10/12/2003 11:00PM

This live-money tournament has a twist


Horseplayers are opinionated by nature and are more than happy to put their money where their mouths are.

Palace Station, site of this weekend's Live Bankroll Challenge horse handicapping tournament, is hoping for exactly those kinds of players. The tournament runs Thursday through Saturday, with players putting up a $250 entry fee and then starting with a live $500 bankroll. Every contestant will have to make 10 $50 bets (win, place, or show) on the opening day.

For the second day, on Friday, players will also have to make 10 plays at 10 percent of their bankroll. For instance, if they build their bankroll to $1,000 after the first day, they would then make 10 $100 plays on Friday. If they only have $400, they make 10 $40 plays.

An added twist is that players can buy back into the tournament for $300 after the first day.

"We didn't want someone to travel 3,000 miles and be out the first day," tournament host Michael Lavine said. "This gives them another chance, even though they'll be chasing the field."

Players can re-buy once for every original entry they have that drops below $200, but the totals will not be combined - each are scored as a separate entry.

Players keep all their winnings, plus are competing for the prize pool made up of the entry fees (with 50 percent going to the champion) plus another $5,000 a day in prizes for the top scores.

There wasn't an early-bird sign-up period, so Lavine said entries have been slow (after all, horseplayers don't part with their cash if they don't have to). However, he said he has talked to more than 100 people who have expressed interest. Lavine said he thinks the field will approach 200, down from an earlier goal of 300.

"It'll be a mad rush to sign up on Thursday," Lavine said. "I would suggest that people come in on Wednesday if they want to beat the crowd."

Lavine said he and his staff would be in the Palace Station race book by 9 a.m. Wednesday.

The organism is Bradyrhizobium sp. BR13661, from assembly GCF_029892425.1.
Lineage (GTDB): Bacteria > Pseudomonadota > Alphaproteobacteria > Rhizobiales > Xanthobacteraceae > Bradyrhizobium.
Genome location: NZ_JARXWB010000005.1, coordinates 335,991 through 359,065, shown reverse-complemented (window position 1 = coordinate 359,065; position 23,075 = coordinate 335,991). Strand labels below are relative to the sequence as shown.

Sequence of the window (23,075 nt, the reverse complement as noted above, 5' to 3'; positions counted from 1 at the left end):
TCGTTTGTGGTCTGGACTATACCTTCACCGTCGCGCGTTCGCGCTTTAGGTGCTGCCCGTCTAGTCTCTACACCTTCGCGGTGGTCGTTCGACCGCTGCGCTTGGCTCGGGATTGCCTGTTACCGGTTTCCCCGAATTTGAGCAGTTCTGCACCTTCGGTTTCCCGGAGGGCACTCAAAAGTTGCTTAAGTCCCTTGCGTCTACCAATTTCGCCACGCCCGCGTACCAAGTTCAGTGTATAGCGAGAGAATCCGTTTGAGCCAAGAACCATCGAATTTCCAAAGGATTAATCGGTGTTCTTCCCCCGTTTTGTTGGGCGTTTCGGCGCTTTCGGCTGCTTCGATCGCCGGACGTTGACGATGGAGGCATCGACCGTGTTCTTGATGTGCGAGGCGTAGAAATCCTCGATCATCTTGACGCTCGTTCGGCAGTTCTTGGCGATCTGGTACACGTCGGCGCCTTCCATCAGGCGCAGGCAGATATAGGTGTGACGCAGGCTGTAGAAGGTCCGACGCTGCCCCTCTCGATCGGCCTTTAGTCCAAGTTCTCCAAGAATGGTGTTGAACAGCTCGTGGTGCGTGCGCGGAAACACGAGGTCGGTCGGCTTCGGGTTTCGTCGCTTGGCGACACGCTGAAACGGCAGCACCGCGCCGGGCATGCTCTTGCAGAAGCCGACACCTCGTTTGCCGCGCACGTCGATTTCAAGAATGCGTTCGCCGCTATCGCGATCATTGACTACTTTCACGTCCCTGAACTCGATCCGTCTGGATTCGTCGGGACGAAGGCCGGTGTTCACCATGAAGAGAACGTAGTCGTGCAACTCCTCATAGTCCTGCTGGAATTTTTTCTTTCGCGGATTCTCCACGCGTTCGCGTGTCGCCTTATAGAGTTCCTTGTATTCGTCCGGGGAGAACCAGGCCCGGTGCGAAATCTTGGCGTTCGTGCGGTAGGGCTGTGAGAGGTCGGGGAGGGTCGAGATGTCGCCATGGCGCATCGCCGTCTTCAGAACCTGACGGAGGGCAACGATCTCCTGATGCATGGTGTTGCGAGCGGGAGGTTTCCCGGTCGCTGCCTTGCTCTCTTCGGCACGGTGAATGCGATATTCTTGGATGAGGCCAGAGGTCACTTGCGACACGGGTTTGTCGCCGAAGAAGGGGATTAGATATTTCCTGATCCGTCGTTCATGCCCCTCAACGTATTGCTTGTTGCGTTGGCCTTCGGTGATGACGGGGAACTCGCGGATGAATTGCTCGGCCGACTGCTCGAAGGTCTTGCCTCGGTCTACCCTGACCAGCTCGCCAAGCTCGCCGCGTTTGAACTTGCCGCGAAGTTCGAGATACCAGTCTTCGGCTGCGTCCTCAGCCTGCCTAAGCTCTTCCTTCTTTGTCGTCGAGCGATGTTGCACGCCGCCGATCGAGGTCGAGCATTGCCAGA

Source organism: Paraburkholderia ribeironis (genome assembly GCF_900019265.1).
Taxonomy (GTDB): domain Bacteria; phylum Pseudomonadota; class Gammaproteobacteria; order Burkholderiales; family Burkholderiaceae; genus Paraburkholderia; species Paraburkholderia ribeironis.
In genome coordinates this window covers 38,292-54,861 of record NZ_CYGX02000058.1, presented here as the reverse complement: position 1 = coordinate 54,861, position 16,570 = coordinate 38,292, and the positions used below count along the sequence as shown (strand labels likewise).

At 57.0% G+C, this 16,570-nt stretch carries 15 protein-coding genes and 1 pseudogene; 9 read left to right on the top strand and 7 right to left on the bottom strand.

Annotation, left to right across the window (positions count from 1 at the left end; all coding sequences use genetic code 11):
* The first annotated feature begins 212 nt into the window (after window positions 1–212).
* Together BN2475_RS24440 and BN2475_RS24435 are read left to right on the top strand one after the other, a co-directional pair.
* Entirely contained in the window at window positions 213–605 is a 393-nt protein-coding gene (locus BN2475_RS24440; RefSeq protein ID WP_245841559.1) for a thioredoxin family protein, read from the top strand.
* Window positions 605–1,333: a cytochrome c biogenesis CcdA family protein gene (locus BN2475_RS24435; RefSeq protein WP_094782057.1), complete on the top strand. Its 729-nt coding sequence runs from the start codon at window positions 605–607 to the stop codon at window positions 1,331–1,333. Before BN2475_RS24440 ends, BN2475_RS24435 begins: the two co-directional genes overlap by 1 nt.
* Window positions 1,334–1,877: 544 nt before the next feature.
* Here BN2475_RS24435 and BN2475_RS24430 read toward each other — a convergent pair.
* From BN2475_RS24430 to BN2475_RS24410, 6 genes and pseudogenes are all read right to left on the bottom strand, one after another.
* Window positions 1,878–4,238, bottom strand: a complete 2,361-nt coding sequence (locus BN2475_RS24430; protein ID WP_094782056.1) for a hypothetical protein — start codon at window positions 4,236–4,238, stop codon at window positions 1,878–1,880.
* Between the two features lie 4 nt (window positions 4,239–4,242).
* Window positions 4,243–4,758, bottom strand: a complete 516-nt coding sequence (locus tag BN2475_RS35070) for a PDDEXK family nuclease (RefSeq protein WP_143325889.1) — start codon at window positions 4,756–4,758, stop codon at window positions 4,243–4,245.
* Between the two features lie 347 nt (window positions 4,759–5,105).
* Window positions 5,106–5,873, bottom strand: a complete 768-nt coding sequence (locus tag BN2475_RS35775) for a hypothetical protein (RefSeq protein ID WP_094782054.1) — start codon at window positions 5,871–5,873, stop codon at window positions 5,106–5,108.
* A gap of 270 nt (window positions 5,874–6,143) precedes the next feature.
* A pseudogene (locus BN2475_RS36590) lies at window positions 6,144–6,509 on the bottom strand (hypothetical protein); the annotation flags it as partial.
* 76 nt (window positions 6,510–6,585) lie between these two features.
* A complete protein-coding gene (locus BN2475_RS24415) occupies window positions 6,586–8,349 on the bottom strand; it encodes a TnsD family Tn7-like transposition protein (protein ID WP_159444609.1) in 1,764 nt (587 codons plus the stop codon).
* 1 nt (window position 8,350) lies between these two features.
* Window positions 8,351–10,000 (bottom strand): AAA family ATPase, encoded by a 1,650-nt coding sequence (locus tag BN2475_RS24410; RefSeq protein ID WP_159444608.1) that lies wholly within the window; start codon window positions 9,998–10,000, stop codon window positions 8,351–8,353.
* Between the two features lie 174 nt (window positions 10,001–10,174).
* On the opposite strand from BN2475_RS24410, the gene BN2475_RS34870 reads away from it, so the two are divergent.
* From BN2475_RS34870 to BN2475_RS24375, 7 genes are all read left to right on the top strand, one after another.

On Thursday, tournament staff will be in the book by 7 a.m. to sign up contestants. There is no entry deadline Thursday, as long as you can make your 10 plays.

Call (702) 897-0440 or (800) 321-8555 for more information.

Orleans winner: 'I got lucky'

It's always been my belief that while some tournament veterans have a better-than-average chance of winning these things, anyone can win a given event. We've all had good days at the track when everything falls into place, and if you happen to have those kinds of days in a tournament, it can be much more lucrative.

That was the case this past weekend, when a Las Vegas man won the top prize of $110,400 in the three-day Fall Classic at The Orleans, which drew a field of 690 entries.

"I got lucky," said the winner, who requested that he be identified as a local player known as Richie T.

Richie T. had a good first day last Thursday, with 2,330 points, and then scored 5,012 on Friday (good for the third-highest score of the day and a $1,000 bonus). He was second heading into the final day, when he accumulated 4,900 points to finish with an Orleans-record 12,242 points.

He didn't stay around until the end because he had dinner plans, asking a friend to call him when the results were posted. Instead, he was surprised by a reporter who called to congratulate him.

"No way," he said. "Is this a goof?"

But there was no joke about it. As it was, he had the last laugh as he described his handicapping method.

"I used to really study the races and bet on what I thought was going to happen, but now I just bet on what I want to happen," he said. "This time it all fell into place."